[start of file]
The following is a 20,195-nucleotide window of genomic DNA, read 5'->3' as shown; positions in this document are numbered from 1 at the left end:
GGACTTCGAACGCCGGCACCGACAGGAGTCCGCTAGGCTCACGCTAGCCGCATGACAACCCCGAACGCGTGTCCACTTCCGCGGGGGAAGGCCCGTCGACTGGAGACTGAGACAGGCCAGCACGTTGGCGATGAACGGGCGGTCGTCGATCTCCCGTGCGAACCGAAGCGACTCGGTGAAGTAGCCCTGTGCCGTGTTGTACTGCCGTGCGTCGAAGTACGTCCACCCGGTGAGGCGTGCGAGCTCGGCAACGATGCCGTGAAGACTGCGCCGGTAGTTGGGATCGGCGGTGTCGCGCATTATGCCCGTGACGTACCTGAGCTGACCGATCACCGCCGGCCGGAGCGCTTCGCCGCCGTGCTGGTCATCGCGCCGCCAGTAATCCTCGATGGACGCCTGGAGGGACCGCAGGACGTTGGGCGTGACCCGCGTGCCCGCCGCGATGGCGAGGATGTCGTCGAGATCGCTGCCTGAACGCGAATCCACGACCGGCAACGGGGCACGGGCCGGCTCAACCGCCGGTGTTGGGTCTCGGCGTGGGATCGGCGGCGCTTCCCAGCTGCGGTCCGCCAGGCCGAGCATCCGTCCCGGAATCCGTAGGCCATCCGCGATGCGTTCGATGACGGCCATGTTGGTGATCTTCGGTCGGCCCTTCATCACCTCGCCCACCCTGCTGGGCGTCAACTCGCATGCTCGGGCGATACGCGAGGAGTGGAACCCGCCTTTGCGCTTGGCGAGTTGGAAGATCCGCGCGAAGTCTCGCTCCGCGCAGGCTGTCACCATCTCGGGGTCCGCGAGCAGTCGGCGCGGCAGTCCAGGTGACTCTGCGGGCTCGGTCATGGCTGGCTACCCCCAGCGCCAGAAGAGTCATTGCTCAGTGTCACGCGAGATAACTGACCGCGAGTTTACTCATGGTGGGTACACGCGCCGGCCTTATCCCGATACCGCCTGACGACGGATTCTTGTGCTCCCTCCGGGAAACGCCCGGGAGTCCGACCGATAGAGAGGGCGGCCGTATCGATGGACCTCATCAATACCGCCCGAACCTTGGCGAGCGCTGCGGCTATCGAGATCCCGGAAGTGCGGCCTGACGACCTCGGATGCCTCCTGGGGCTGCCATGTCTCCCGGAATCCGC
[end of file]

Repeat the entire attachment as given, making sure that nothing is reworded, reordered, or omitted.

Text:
The following is a 20,195-nucleotide window of genomic DNA, read 5'->3' as shown; positions in this document are numbered from 1 at the left end:
GGACTTCGAACGCCGGCACCGACAGGAGTCCGCTAGGCTCACGCTAGCCGCATGACAACCCCGAACGCGTGTCCACTTCCGCGGGGGAAGGCCCGTCGACTGGAGACTGAGACAGGCCAGCACGTTGGCGATGAACGGGCGGTCGTCGATCTCCCGTGCGAACCGAAGCGACTCGGTGAAGTAGCCCTGTGCCGTGTTGTACTGCCGTGCGTCGAAGTACGTCCACCCGGTGAGGCGTGCGAGCTCGGCAACGATGCCGTGAAGACTGCGCCGGTAGTTGGGATCGGCGGTGTCGCGCATTATGCCCGTGACGTACCTGAGCTGACCGATCACCGCCGGCCGGAGCGCTTCGCCGCCGTGCTGGTCATCGCGCCGCCAGTAATCCTCGATGGACGCCTGGAGGGACCGCAGGACGTTGGGCGTGACCCGCGTGCCCGCCGCGATGGCGAGGATGTCGTCGAGATCGCTGCCTGAACGCGAATCCACGACCGGCAACGGGGCACGGGCCGGCTCAACCGCCGGTGTTGGGTCTCGGCGTGGGATCGGCGGCGCTTCCCAGCTGCGGTCCGCCAGGCCGAGCATCCGTCCCGGAATCCGTAGGCCATCCGCGATGCGTTCGATGACGGCCATGTTGGTGATCTTCGGTCGGCCCTTCATCACCTCGCCCACCCTGCTGGGCGTCAACTCGCATGCTCGGGCGATACGCGAGGAGTGGAACCCGCCTTTGCGCTTGGCGAGTTGGAAGATCCGCGCGAAGTCTCGCTCCGCGCAGGCTGTCACCATCTCGGGGTCCGCGAGCAGTCGGCGCGGCAGTCCAGGTGACTCTGCGGGCTCGGTCATGGCTGGCTACCCCCAGCGCCAGAAGAGTCATTGCTCAGTGTCACGCGAGATAACTGACCGCGAGTTTACTCATGGTGGGTACACGCGCCGGCCTTATCCCGATACCGCCTGACGACGGATTCTTGTGCTCCCTCCGGGAAACGCCCGGGAGTCCGACCGATAGAGAGGGCGGCCGTATCGATGGACCTCATCAATACCGCCCGAACCTTGGCGAGCGCTGCGGCTATCGAGATCCCGGAAGTGCGGCCTGACGACCTCGGATGCCTCCTGGGGCTGCCATGTCTCCCGGAATCCGC